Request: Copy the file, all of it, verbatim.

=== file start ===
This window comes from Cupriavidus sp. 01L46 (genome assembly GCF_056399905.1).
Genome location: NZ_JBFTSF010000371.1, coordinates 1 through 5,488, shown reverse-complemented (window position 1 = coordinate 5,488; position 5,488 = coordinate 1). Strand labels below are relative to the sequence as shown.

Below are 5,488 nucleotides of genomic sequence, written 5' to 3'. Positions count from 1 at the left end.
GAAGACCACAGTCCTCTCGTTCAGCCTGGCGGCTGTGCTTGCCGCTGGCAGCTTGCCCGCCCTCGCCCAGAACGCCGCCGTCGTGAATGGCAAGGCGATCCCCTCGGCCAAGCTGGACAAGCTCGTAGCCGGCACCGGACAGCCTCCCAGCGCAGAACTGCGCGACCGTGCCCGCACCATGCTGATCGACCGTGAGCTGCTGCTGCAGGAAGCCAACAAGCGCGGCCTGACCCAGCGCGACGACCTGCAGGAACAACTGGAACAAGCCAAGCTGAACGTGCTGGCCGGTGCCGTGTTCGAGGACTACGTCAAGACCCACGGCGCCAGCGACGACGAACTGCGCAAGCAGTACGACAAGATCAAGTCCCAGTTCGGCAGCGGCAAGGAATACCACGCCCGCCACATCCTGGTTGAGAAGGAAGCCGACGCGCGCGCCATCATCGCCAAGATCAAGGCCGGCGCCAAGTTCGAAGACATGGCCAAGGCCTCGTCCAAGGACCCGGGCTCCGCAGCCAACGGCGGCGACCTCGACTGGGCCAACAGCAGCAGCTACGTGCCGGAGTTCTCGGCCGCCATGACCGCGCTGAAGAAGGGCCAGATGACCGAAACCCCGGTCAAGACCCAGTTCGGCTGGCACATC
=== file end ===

This window comes from Cupriavidus sp. 01L46 (genome assembly GCF_056399905.1).
Genome location: NZ_JBFTSF010000371.1, coordinates 1 through 5,488, shown reverse-complemented (window position 1 = coordinate 5,488; position 5,488 = coordinate 1). Strand labels below are relative to the sequence as shown.

Below are 5,488 nucleotides of genomic sequence, written 5' to 3'. Positions count from 1 at the left end.
GAAGACCACAGTCCTCTCGTTCAGCCTGGCGGCTGTGCTTGCCGCTGGCAGCTTGCCCGCCCTCGCCCAGAACGCCGCCGTCGTGAATGGCAAGGCGATCCCCTCGGCCAAGCTGGACAAGCTCGTAGCCGGCACCGGACAGCCTCCCAGCGCAGAACTGCGCGACCGTGCCCGCACCATGCTGATCGACCGTGAGCTGCTGCTGCAGGAAGCCAACAAGCGCGGCCTGACCCAGCGCGACGACCTGCAGGAACAACTGGAACAAGCCAAGCTGAACGTGCTGGCCGGTGCCGTGTTCGAGGACTACGTCAAGACCCACGGCGCCAGCGACGACGAACTGCGCAAGCAGTACGACAAGATCAAGTCCCAGTTCGGCAGCGGCAAGGAATACCACGCCCGCCACATCCTGGTTGAGAAGGAAGCCGACGCGCGCGCCATCATCGCCAAGATCAAGGCCGGCGCCAAGTTCGAAGACATGGCCAAGGCCTCGTCCAAGGACCCGGGCTCCGCAGCCAACGGCGGCGACCTCGACTGGGCCAACAGCAGCAGCTACGTGCCGGAGTTCTCGGCCGCCATGACCGCGCTGAAGAAGGGCCAGATGACCGAAACCCCGGTCAAGACCCAGTTCGGCTGGCACATC